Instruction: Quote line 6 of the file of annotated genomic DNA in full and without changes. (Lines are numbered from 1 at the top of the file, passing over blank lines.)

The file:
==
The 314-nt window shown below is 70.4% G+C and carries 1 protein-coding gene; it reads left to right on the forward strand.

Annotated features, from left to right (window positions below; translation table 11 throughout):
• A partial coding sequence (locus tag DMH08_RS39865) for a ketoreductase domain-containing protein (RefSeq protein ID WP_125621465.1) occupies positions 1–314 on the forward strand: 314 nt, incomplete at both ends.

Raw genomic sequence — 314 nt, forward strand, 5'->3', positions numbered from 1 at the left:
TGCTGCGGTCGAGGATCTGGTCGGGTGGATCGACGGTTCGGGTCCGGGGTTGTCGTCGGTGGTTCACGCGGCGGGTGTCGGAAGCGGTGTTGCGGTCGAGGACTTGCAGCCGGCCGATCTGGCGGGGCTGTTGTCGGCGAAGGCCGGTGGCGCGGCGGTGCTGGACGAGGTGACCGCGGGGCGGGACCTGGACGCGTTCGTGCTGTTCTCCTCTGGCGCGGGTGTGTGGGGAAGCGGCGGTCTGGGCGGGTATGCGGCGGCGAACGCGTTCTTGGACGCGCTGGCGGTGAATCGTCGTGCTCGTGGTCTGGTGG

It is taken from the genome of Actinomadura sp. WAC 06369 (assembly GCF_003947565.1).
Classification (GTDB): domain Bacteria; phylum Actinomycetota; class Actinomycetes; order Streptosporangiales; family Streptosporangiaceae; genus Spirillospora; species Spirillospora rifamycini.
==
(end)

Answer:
It is taken from the genome of Actinomadura sp. WAC 06369 (assembly GCF_003947565.1).